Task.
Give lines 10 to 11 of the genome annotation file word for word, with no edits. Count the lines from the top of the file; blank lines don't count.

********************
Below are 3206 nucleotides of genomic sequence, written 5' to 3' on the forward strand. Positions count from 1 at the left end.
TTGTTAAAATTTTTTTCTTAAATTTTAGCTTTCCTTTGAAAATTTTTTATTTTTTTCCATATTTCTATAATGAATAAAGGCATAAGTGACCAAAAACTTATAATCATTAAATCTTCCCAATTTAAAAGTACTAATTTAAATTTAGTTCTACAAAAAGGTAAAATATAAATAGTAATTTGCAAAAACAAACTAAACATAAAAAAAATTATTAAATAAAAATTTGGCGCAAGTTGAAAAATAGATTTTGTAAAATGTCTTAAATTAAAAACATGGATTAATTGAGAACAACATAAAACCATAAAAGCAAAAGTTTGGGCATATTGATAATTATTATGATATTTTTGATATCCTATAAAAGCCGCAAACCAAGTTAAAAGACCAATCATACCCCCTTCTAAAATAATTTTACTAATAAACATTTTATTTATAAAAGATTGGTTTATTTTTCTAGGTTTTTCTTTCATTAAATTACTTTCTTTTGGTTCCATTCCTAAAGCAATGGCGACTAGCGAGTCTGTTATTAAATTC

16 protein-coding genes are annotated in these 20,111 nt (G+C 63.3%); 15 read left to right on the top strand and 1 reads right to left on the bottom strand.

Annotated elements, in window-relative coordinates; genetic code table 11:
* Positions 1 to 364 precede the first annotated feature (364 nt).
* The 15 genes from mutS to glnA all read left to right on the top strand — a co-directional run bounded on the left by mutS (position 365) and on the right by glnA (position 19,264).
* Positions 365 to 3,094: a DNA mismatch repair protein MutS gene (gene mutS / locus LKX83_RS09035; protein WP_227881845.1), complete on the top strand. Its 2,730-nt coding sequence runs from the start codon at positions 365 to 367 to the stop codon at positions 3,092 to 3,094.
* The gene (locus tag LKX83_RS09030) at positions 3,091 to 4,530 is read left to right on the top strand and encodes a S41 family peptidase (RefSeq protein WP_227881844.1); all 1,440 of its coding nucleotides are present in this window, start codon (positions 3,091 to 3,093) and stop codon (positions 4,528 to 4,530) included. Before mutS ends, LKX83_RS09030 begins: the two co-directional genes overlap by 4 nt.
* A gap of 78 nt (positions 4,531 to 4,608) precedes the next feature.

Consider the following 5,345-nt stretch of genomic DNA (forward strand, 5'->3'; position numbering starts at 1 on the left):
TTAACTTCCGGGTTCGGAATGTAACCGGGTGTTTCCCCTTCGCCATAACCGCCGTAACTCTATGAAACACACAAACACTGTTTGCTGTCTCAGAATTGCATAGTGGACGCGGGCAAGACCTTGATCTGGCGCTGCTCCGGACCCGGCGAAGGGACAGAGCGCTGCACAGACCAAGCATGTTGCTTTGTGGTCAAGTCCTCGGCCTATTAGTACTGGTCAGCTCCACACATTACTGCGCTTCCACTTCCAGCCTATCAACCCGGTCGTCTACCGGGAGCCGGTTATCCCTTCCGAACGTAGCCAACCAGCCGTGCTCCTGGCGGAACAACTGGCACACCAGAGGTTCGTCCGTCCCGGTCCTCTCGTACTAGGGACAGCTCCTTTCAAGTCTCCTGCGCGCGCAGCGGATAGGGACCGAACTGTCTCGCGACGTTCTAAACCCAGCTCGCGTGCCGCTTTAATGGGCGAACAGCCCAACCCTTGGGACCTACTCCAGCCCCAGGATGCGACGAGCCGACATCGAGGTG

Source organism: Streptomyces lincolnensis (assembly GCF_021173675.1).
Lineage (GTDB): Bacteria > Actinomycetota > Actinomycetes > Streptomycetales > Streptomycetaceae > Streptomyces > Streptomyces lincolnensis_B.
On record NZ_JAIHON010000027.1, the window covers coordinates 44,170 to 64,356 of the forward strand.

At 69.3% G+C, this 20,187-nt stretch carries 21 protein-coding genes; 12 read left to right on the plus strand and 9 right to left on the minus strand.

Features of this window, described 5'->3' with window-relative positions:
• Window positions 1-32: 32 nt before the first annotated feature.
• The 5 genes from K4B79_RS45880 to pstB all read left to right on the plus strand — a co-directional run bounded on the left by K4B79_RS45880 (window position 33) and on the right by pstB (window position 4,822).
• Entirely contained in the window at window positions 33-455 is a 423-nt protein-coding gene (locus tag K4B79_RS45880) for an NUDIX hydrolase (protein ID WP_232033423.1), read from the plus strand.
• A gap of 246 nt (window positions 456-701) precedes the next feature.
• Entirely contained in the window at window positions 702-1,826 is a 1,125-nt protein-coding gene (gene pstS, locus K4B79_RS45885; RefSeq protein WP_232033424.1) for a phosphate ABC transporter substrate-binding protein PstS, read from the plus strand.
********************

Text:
Consider the following 5,345-nt stretch of genomic DNA (forward strand, 5'->3'; position numbering starts at 1 on the left):
TTAACTTCCGGGTTCGGAATGTAACCGGGTGTTTCCCCTTCGCCATAACCGCCGTAACTCTATGAAACACACAAACACTGTTTGCTGTCTCAGAATTGCATAGTGGACGCGGGCAAGACCTTGATCTGGCGCTGCTCCGGACCCGGCGAAGGGACAGAGCGCTGCACAGACCAAGCATGTTGCTTTGTGGTCAAGTCCTCGGCCTATTAGTACTGGTCAGCTCCACACATTACTGCGCTTCCACTTCCAGCCTATCAACCCGGTCGTCTACCGGGAGCCGGTTATCCCTTCCGAACGTAGCCAACCAGCCGTGCTCCTGGCGGAACAACTGGCACACCAGAGGTTCGTCCGTCCCGGTCCTCTCGTACTAGGGACAGCTCCTTTCAAGTCTCCTGCGCGCGCAGCGGATAGGGACCGAACTGTCTCGCGACGTTCTAAACCCAGCTCGCGTGCCGCTTTAATGGGCGAACAGCCCAACCCTTGGGACCTACTCCAGCCCCAGGATGCGACGAGCCGACATCGAGGTG